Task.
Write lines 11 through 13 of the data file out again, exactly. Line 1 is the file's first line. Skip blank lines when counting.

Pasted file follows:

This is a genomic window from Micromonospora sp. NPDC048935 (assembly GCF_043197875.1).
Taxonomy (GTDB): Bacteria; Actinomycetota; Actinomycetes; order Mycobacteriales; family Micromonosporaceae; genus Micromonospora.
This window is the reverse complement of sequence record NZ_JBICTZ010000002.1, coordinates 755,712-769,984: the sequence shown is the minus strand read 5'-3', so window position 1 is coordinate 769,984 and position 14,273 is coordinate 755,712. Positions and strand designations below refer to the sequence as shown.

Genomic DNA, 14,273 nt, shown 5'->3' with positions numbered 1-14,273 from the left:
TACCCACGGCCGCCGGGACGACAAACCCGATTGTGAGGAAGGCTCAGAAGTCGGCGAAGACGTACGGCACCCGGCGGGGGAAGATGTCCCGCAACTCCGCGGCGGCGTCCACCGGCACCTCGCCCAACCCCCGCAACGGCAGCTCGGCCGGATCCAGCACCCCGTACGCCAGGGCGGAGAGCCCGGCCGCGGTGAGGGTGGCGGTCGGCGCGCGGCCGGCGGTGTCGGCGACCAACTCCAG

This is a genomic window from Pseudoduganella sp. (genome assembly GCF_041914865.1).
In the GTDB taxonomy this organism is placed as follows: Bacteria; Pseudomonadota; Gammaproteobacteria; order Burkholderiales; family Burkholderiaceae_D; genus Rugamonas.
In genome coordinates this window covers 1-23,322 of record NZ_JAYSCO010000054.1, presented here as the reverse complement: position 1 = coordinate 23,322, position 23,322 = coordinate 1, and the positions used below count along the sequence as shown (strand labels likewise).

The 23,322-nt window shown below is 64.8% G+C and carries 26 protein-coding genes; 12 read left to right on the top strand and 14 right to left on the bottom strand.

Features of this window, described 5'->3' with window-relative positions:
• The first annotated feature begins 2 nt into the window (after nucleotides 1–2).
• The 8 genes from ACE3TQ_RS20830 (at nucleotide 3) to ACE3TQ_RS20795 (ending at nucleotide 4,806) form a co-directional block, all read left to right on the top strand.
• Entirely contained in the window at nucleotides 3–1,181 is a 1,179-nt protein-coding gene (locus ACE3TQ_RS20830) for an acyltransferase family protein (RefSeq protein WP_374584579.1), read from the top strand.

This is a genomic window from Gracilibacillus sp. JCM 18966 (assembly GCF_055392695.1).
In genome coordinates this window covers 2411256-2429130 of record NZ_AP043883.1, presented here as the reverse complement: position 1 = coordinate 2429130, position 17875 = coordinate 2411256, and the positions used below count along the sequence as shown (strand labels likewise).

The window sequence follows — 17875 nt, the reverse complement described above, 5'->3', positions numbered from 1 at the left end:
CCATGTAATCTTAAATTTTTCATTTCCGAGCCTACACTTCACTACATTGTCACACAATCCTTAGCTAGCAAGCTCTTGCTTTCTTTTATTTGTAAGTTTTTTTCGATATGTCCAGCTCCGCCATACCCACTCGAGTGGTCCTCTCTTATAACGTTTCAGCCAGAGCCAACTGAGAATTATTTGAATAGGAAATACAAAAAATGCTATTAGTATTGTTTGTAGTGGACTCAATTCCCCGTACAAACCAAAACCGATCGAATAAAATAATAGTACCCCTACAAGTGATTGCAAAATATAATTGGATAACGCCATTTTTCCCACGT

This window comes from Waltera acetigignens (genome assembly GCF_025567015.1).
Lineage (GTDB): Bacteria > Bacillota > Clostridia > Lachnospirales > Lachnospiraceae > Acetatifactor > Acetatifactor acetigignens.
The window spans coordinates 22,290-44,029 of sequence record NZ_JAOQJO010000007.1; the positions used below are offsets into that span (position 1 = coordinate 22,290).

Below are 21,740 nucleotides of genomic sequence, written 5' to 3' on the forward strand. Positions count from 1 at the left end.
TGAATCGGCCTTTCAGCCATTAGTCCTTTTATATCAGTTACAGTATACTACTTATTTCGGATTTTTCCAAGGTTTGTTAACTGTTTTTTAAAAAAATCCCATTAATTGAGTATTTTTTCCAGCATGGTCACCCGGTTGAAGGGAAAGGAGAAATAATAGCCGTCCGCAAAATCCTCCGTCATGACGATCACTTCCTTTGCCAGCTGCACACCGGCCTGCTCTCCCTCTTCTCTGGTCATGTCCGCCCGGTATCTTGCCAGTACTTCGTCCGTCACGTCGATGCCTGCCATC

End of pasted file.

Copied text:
• The first annotated feature begins 2 nt into the window (after nucleotides 1–2).
• The 8 genes from ACE3TQ_RS20830 (at nucleotide 3) to ACE3TQ_RS20795 (ending at nucleotide 4,806) form a co-directional block, all read left to right on the top strand.
• Entirely contained in the window at nucleotides 3–1,181 is a 1,179-nt protein-coding gene (locus ACE3TQ_RS20830) for an acyltransferase family protein (RefSeq protein WP_374584579.1), read from the top strand.